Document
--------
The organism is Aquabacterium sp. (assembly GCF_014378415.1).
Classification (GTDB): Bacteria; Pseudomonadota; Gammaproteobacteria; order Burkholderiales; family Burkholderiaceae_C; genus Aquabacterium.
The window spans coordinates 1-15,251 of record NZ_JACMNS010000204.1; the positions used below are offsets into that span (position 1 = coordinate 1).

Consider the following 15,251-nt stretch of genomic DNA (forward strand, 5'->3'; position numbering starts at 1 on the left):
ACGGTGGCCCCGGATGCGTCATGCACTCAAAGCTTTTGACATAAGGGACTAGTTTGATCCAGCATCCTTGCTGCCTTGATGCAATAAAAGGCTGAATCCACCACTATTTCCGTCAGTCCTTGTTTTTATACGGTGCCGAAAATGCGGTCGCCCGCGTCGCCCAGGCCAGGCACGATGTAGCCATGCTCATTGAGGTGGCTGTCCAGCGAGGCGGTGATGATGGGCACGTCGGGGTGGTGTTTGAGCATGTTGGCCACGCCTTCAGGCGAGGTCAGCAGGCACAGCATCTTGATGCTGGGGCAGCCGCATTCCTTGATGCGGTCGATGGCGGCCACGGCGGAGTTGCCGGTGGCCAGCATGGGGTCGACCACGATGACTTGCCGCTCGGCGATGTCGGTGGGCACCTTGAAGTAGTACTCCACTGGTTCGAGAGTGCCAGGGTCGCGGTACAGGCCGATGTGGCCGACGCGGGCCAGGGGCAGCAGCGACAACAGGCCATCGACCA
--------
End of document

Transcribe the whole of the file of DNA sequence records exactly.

The organism is Aquabacterium sp. (assembly GCF_014378415.1).
Classification (GTDB): Bacteria; Pseudomonadota; Gammaproteobacteria; order Burkholderiales; family Burkholderiaceae_C; genus Aquabacterium.
The window spans coordinates 1-15,251 of record NZ_JACMNS010000204.1; the positions used below are offsets into that span (position 1 = coordinate 1).

Consider the following 15,251-nt stretch of genomic DNA (forward strand, 5'->3'; position numbering starts at 1 on the left):
ACGGTGGCCCCGGATGCGTCATGCACTCAAAGCTTTTGACATAAGGGACTAGTTTGATCCAGCATCCTTGCTGCCTTGATGCAATAAAAGGCTGAATCCACCACTATTTCCGTCAGTCCTTGTTTTTATACGGTGCCGAAAATGCGGTCGCCCGCGTCGCCCAGGCCAGGCACGATGTAGCCATGCTCATTGAGGTGGCTGTCCAGCGAGGCGGTGATGATGGGCACGTCGGGGTGGTGTTTGAGCATGTTGGCCACGCCTTCAGGCGAGGTCAGCAGGCACAGCATCTTGATGCTGGGGCAGCCGCATTCCTTGATGCGGTCGATGGCGGCCACGGCGGAGTTGCCGGTGGCCAGCATGGGGTCGACCACGATGACTTGCCGCTCGGCGATGTCGGTGGGCACCTTGAAGTAGTACTCCACTGGTTCGAGAGTGCCAGGGTCGCGGTACAGGCCGATGTGGCCGACGCGGGCCAGGGGCAGCAGCGACAACAGGCCATCGACCA